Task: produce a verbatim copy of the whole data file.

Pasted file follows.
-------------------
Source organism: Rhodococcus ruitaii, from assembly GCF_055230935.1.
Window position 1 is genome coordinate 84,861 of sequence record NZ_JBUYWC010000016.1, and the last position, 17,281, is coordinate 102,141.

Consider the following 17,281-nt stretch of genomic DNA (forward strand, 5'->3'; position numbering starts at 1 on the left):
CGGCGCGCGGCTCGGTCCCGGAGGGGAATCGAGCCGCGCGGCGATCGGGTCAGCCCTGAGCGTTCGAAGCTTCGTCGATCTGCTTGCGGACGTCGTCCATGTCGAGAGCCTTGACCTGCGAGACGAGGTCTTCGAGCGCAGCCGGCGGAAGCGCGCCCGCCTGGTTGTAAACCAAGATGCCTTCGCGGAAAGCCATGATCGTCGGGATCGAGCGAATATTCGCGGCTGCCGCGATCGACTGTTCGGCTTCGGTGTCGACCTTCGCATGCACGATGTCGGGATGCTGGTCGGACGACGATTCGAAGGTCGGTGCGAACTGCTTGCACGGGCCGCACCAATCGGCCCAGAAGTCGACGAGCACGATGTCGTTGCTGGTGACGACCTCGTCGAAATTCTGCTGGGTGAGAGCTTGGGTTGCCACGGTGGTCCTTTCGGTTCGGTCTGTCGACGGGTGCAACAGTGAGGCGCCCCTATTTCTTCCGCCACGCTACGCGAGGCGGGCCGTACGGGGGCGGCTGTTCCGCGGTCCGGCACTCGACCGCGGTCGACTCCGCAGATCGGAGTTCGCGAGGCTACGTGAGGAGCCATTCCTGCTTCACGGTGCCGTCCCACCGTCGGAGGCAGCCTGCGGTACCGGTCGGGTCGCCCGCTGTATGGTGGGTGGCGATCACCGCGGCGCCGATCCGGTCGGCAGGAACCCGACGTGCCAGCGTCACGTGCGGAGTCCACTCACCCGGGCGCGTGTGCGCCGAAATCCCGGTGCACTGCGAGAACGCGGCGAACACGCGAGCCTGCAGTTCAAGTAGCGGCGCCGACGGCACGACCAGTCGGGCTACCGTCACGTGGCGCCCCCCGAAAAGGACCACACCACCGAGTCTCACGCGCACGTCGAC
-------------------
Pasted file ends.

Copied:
Source organism: Rhodococcus ruitaii, from assembly GCF_055230935.1.
Window position 1 is genome coordinate 84,861 of sequence record NZ_JBUYWC010000016.1, and the last position, 17,281, is coordinate 102,141.

Consider the following 17,281-nt stretch of genomic DNA (forward strand, 5'->3'; position numbering starts at 1 on the left):
CGGCGCGCGGCTCGGTCCCGGAGGGGAATCGAGCCGCGCGGCGATCGGGTCAGCCCTGAGCGTTCGAAGCTTCGTCGATCTGCTTGCGGACGTCGTCCATGTCGAGAGCCTTGACCTGCGAGACGAGGTCTTCGAGCGCAGCCGGCGGAAGCGCGCCCGCCTGGTTGTAAACCAAGATGCCTTCGCGGAAAGCCATGATCGTCGGGATCGAGCGAATATTCGCGGCTGCCGCGATCGACTGTTCGGCTTCGGTGTCGACCTTCGCATGCACGATGTCGGGATGCTGGTCGGACGACGATTCGAAGGTCGGTGCGAACTGCTTGCACGGGCCGCACCAATCGGCCCAGAAGTCGACGAGCACGATGTCGTTGCTGGTGACGACCTCGTCGAAATTCTGCTGGGTGAGAGCTTGGGTTGCCACGGTGGTCCTTTCGGTTCGGTCTGTCGACGGGTGCAACAGTGAGGCGCCCCTATTTCTTCCGCCACGCTACGCGAGGCGGGCCGTACGGGGGCGGCTGTTCCGCGGTCCGGCACTCGACCGCGGTCGACTCCGCAGATCGGAGTTCGCGAGGCTACGTGAGGAGCCATTCCTGCTTCACGGTGCCGTCCCACCGTCGGAGGCAGCCTGCGGTACCGGTCGGGTCGCCCGCTGTATGGTGGGTGGCGATCACCGCGGCGCCGATCCGGTCGGCAGGAACCCGACGTGCCAGCGTCACGTGCGGAGTCCACTCACCCGGGCGCGTGTGCGCCGAAATCCCGGTGCACTGCGAGAACGCGGCGAACACGCGAGCCTGCAGTTCAAGTAGCGGCGCCGACGGCACGACCAGTCGGGCTACCGTCACGTGGCGCCCCCCGAAAAGGACCACACCACCGAGTCTCACGCGCACGTCGAC